Michael Yudell: I think it’s incredibly important. I think that one of the problems historically with public health is that it’s seen with some suspicion by the public and that folks think of public health as when the government or someone else tells you what you need to do to protect yourself or make yourself healthy. And while that is certainly an important part of some of the work we do, that is not what public health is ultimately about, and I think that we have sort of a salesmanship problem in public health in that we have not done the job to get the public to understand that public health can help people live healthier lives in very basic ways. And that most people, in fact, want to be healthy and they want to stay healthy, and that there’s so much that our field does that speaks to that, that does that without the types of interventions that make people a little jittery.
In fact, most of the work we do encourages people to be healthy; educates people on how to become more healthy or to stay healthy; and measures what might be disparities in health to try to change those things. And I think our messaging about what we can do and how we can help people lead healthier lives has been off, and that’s part of what I see our mission on the blog is, to get that word out. We’ve written on things as simple as redesigning instant cups of soup to prevent kids from getting burns, or battery and toy companies designing either better battery packs or better casings for toys so kids don’t swallow button-sized batteries, to the more fundamental issues like vaccines, to education around sex ed, to screening for hepatitis C. You know, these things that should not be intimidating to people, yet we have not historically done a good job at letting people know that these are the day-to-day things that go on in public health and these are the way we can help people be healthier.
NPH: What’s next for the blog?
Jonathan Purtle: Well, one thing that we’ve recently started to do is bring in an expert panel of bloggers, as we’re calling it, so we’ve reached out to…I think at least eight or nine people across the field, and even outside the field, to write about different public health issues or issues in their field kind of from a public health perspective. So, we have an expert on hydraulic fracturing; we have the chief of staff of the Philadelphia Public Health Department; we have someone from the zoo who’s going to write about the intersection between animal health and population health. Just a whole range of people to kind of, one, increase the frequency with which the posts are put up, and then also really to just expand our depths and our breadth. So that’s one thing that we’re doing. Michael, anything else?
Michael Yudell: Sure, a couple things. One, just to expand on Jonathan’s point, is we see this expert panel, as Jonathan said, as expanding our depth and breadth, but we also see it as an opportunity for other voices to contribute to what we’re doing and to increase our audience to get the word out even further. And we have just a fantastic cast of characters joining us right off the bat—folks, as Jonathan said, who will be writing about environmental stuff. We even have somebody from a nutrition viewpoint, and don’t quote me on this yet, but somebody from one of the restaurants in town. They have an educational foundation where they’re working with preparing healthier and tastier school lunches. So, they’re going to be writing about that. We’re really seeking to diversify.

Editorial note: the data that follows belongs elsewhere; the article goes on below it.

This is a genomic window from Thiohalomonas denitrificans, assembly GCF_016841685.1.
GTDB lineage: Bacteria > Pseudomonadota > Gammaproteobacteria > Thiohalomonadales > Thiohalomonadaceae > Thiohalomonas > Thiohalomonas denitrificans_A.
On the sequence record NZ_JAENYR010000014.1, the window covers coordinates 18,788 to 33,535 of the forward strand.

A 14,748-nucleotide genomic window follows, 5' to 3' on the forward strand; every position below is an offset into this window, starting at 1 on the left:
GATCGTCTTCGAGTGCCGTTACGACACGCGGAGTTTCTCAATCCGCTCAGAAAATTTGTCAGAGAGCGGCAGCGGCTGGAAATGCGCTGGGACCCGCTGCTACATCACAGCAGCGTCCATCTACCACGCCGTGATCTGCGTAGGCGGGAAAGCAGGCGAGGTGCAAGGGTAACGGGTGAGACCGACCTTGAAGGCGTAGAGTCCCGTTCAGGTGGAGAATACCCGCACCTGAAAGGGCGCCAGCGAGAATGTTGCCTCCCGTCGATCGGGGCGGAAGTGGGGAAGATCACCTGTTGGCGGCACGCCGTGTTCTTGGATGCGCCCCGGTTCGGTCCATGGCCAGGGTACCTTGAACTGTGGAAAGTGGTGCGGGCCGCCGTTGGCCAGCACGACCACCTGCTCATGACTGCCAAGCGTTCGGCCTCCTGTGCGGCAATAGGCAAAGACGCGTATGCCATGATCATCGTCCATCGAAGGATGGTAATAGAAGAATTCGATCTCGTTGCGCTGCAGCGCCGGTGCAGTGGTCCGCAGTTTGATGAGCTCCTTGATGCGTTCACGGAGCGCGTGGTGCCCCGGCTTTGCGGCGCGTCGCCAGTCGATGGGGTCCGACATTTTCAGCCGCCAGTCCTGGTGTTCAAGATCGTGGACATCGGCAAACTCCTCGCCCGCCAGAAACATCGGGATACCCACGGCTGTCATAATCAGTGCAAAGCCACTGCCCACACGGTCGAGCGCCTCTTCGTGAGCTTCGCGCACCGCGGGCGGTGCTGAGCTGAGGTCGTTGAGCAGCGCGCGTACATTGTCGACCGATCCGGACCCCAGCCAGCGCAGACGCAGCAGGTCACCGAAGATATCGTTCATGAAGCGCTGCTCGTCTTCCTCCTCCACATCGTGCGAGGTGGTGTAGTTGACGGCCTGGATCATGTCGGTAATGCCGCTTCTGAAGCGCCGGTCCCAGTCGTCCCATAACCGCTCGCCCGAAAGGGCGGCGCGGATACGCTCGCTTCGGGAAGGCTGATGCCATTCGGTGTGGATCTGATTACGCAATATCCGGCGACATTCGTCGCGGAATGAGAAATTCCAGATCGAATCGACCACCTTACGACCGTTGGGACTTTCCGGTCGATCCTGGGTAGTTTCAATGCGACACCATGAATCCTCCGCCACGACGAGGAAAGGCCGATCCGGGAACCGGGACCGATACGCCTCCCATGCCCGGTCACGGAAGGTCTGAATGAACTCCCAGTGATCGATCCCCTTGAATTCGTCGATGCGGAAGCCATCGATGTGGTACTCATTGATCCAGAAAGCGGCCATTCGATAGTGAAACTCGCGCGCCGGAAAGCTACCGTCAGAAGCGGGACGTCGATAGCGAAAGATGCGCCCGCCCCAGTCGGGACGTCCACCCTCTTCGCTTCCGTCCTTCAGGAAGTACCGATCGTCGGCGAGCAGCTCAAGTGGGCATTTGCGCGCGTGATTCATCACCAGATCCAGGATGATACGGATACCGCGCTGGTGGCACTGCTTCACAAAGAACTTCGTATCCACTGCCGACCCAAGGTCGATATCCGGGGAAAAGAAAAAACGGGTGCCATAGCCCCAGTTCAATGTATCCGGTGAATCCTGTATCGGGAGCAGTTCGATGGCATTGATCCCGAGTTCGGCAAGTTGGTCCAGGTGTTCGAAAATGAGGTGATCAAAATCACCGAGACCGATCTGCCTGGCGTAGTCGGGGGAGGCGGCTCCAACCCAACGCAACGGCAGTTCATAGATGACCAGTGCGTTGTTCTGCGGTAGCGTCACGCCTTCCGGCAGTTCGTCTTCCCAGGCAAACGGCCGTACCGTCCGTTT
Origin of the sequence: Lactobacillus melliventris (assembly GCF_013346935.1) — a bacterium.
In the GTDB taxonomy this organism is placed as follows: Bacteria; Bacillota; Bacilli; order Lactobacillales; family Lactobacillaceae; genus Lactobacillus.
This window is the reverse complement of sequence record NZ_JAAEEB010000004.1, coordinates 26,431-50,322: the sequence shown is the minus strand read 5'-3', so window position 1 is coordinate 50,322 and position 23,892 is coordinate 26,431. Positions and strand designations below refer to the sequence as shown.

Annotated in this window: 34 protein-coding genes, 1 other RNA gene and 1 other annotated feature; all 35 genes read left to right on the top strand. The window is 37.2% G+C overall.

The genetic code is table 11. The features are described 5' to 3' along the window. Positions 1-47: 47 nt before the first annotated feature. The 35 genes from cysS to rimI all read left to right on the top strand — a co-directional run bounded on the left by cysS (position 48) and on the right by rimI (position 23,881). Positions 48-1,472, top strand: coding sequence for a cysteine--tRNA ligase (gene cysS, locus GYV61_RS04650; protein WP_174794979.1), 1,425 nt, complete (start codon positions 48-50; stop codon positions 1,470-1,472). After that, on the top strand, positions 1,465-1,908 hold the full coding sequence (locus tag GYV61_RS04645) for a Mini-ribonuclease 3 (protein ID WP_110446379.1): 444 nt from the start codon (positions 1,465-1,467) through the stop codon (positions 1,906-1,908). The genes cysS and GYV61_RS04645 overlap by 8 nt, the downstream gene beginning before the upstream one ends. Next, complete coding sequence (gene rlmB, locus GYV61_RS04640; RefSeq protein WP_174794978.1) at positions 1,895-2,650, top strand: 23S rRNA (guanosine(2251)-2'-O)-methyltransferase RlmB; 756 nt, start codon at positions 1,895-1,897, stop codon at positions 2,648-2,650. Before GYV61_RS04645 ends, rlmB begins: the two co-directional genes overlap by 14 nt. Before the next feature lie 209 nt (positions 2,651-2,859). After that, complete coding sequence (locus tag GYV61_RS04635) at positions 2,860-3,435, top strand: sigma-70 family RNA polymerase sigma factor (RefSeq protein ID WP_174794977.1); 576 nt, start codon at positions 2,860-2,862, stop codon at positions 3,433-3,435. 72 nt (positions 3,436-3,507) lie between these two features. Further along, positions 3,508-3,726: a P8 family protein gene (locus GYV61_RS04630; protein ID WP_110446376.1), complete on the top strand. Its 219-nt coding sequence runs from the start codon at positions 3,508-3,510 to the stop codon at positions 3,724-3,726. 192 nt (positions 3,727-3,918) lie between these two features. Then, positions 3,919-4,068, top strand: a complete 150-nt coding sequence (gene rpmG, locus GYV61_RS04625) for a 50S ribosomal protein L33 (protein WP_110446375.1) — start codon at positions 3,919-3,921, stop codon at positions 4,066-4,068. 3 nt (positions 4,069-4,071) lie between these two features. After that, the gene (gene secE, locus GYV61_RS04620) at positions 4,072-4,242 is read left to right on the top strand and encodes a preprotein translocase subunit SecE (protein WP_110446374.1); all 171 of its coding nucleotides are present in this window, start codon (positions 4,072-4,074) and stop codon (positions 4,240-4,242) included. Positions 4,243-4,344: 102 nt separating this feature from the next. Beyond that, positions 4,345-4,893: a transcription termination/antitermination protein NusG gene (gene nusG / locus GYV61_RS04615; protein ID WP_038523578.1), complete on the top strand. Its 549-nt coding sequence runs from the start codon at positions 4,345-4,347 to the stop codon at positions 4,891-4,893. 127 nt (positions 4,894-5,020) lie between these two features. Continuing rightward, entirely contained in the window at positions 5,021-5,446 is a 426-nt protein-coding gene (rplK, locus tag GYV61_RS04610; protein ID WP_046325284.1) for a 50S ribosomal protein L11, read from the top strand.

The other thing that I would add as we look back on the year is it’s been a really neat experience. We are sort of in an interesting place at the forefront of old and new media coming together where we are using social media techniques like blogging and Twitter to get out information on public health, but doing so under the editorial guidance of a newspaper and we, like other folks at the Inquirer, submit our articles to our editor and they get edited and given the onceover and then they’re posted. So, we do have the paper and the imprimatur of the paper as a way to distinguish us in some way from some other stuff that’s going on in getting out public health messages, and which I think is an interesting way to get readers on Philly.com and people who subscribe to the Inquirer who wouldn’t normally come across public health information who suddenly find themselves looking at stories on public health.
Jonathan Purtle: One other thing we might want to do. Last, what was it? I think it was April. I guess that’s right. During the Philadelphia Science Festival we had a blogging and beers night that was sponsored by the Science Festival where we had a number of speakers. The health commissioner was there, we were there, our editor was there, and we had a pretty good turnout of about maybe 25, 30 people just upstairs at this bar in Philadelphia talking about public health. Some of the people were in public health and a lot of the people weren’t in public health who just thought it sounded interesting, which was awesome. So I think if possible we might want to have some more events like that because it seemed just really fruitful and really engaging having these conversations.
NPH: Can you tell me about your presentation at the APHA meeting and how it will involve the blog?
Jonathan Purtle: My session is the media advocacy session, so I’m generally just going to give an overview about the blog, its history, what it is, what we write about. And then I was kind of looking through what we’ve done over the course of the year and kind of came up with a list of “ingredients” for a successful blog post and then also kind of broke down a typology of the different types of blog posts we write. So I’m going to talk about that and then talk about a couple of the challenges we face if there’s enough time. We only have ten minutes and we want plenty of time for discussion. But that would be the gist of it.
Michael Yudell: Then we’re giving a second talk in the afternoon on social media and blogging and what we do, just sort of looking at how we’ve positioned ourselves, what makes us different as a social media voice, what makes us the same and how those help us get our message out.
This commentary originally appeared on the RWJF New Public Health blog.